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The Resistance

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Album Review

With its titanic guitar solos, symphonic suites, and multi-layered melodies, Muse's fifth album operates under the assumption that bigger is better. This is the very definition of a super-sized album, an album that takes its cues from Queen, its lyrics from science fiction novels, and its delivery from rock opera. It's also the first time that Muse has truly sounded like Muse, as few bands since Queen have so readily explored the intersection of bombast and extravagance. The Resistance is most certainly extravagant — there are snatches of classical piano entwined throughout, not to mention bilingual lyrics, concert hall percussion, coronet solos, and song titles like "Exogenesis: Symphony, Pt. 2 (Cross-Pollination)" — but it's also quite beautiful, capable of moving between prog rock choruses and excerpts from Chopin's "Nocturne in E Flat Major" within the same song. Presiding over the mix is frontman Matthew Bellamy, a man who seemingly aspires to be both Brian May and Freddie Mercury. He plays guitar, pounds the piano, and composes the album's orchestral parts, but his strongest asset is his voice, a sky-scraping tenor dripping with so much emotion that it's almost lewd. He croons, whispers, annunciates, and belts with confidence, a combination that makes him one of England's most dazzling singers in recent memory. And since a virtual mountain of voices is better than a single voice (remember: bigger is better), Bellamy also multi-tracks himself, creating towering stacks of harmonies during songs like "Resistance," "Undisclosed Desires," and the colossal "United States of Eurasia (+Collateral Damage)."

The band's tendency to pile excess upon excess doesn't always yield strong results, and there's a fine line between, say, the anthemic beauty of "Guiding Light" and the bizarre Timbaland-meets-Depeche Mode ambiance of "Undisclosed Desires." Even so, The Resistance is by and large a fantastic record, culminating in a three-song suite that finds the group jumping from classical movements to guitar fretwork to sweeping, swaggering, operatic rock. Those songs occupy the final 16 minutes of the disc, and while they'd likely make a bigger impact earlier in the track list, their mere presence indicates that Muse is finally growing comfortable with its own aspirations. Black Holes and Revelations may be a more commercial record, but The Resistance is Muse's most realized effort to date.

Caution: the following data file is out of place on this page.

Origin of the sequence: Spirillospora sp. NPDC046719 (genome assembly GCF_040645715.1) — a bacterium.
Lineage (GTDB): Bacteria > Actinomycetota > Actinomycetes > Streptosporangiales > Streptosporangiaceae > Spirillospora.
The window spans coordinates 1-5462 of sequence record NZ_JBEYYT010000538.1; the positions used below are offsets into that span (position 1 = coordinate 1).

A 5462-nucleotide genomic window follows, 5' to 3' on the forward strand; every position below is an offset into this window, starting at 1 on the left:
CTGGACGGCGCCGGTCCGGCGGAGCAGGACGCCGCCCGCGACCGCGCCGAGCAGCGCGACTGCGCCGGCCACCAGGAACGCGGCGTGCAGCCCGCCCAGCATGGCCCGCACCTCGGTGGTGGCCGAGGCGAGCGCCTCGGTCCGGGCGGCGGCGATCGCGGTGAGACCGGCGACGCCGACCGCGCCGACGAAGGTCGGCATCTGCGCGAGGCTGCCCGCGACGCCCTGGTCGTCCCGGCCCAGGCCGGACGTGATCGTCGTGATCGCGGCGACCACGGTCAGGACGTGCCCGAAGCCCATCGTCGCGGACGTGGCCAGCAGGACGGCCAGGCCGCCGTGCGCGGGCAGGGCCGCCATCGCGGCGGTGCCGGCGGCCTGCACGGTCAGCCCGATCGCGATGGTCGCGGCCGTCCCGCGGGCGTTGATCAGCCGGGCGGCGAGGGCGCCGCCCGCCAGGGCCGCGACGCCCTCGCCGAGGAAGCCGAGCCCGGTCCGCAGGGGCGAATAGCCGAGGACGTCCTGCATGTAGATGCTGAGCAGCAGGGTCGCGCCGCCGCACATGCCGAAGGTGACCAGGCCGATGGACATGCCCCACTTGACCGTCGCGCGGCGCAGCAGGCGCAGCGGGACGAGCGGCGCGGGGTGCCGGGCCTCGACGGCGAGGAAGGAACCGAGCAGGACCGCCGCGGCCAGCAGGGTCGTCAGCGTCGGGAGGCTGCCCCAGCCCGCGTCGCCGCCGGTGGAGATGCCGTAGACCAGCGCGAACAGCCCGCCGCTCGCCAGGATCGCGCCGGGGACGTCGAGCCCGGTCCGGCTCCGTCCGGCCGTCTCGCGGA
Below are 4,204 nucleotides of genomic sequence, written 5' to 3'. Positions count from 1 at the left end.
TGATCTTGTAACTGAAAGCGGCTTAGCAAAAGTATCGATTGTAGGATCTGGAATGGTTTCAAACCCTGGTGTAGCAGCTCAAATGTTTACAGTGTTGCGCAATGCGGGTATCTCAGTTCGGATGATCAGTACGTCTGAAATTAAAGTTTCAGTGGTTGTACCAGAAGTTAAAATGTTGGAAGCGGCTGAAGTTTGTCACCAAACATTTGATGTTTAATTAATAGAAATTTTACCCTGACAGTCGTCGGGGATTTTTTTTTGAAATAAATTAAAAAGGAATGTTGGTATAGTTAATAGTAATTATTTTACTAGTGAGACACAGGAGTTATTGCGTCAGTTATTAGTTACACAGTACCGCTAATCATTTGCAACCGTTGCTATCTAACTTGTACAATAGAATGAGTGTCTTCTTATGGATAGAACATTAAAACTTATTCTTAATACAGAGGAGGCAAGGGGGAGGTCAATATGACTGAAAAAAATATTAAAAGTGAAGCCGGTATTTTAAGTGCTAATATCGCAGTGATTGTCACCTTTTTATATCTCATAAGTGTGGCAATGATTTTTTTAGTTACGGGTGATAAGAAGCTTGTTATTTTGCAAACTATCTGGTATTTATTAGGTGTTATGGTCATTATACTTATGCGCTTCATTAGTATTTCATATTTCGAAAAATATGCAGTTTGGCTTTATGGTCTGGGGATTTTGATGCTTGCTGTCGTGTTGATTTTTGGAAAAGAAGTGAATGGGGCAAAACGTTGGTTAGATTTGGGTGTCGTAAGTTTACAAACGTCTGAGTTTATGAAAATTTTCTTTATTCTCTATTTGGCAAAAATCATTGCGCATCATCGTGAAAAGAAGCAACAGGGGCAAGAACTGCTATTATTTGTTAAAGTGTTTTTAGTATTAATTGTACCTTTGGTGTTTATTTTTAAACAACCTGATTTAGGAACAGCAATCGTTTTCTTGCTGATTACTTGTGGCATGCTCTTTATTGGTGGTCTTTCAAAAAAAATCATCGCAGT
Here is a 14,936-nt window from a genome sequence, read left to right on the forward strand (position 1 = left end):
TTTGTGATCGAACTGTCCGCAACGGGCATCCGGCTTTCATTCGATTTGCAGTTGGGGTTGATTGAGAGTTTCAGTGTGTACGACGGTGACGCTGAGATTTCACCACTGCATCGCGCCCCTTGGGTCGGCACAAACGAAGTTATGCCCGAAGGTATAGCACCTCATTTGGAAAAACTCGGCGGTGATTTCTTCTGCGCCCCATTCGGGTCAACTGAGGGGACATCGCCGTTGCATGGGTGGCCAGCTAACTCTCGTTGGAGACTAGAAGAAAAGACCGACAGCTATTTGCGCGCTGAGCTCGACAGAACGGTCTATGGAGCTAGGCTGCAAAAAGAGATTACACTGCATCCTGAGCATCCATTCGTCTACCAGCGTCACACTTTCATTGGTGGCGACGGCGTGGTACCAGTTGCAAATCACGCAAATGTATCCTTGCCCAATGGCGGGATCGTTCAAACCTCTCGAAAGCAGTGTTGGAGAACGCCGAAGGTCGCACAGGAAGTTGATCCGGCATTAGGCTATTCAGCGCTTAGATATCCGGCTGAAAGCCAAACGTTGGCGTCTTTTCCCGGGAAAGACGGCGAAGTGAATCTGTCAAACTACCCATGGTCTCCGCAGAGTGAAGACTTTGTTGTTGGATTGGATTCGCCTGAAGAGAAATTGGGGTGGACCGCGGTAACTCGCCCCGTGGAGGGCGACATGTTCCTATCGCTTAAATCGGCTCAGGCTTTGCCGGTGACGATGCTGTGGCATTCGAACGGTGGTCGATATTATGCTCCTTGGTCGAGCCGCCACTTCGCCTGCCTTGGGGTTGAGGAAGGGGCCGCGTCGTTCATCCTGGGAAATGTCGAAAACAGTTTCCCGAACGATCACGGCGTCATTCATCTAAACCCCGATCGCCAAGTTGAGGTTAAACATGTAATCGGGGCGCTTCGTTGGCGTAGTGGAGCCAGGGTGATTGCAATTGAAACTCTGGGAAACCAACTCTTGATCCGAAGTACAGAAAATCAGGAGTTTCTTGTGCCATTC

Customer Reviews

Better than people say

This album is way better than given credit for. Here, have a track by track
1. Uprising- Simple and amazing bass oriented rock track 10/10
2. The Resistance- Wonderful with the ambient synths, piano and just tone of this alt rock track 10/10
3. Undisclosed Desires- No. Just no. It's not that I'm a "it needs to be heavy" nerd, it's just the fact that this song is irritating. 5/10
4. United States of Eurasia- Another stinker for me. This track has four parts. The parts are good individually. However, it feels like here they were mushed together, and really poorly done. 6/10
5. Guiding Light- This song is pretty freaking good. Chilling guitar solo, catchy song, one of Muse's happier sounding songs. 10/10
6. Unnatural Selection- Despite the preachiness of this song, it's got cool lyrics and a rock hard feel that makes you want to chant and shout and do stuff. 10/10
7. MK Ultra- It's pretty good, it's taken a while though it didn't have an immediate grabbing point, nice rock track 8/10
8. I Belong To You (Some French Crap I Don't Understand)- I love this song to death. It makes me want to dance as soon as it comes on, and it has a nice little slow part in the middle. I only wish it stopped after the slow part and didn't rehash the beginning 9/10
9, 10, 11. Exogenesis Symphony- Part 1 is really good when you can understand what he's saying. Part 2 is hard to get into but once you do it's really good. Part 3 is also a really good "hope" song just wished there was more singing. Nice way to end the album, get these songs 9.5/10
Overall 9/10

Amazing

Hands down one of my favorite albums. The fusion of rock, orchestra, and electronic elements are incredible in a Globus-like fashion, and the topics covered in the lyrics are extremely important and poignant unlike so many other artists today.

Great album

Where did all the reviews go?

Biography

Formed: 1997 in Teignmouth, Devon, England

Genre: Alternative

Years Active: '90s, '00s, '10s

Muse's fusion of progressive rock, electronica, and Radiohead-influenced experimentation have helped them sell millions of records and top charts worldwide. It's all crafted by guitarist/vocalist Matthew Bellamy, bassist Chris Wolstenholme, and drummer Dominic Howard, a trio of friends who began playing music together in their hometown of Teignmouth, Devon; they started the first incarnation of the band at the age of 13, changing the name of the group from Gothic Plague to Fixed Penalty to Rocket...
Full Bio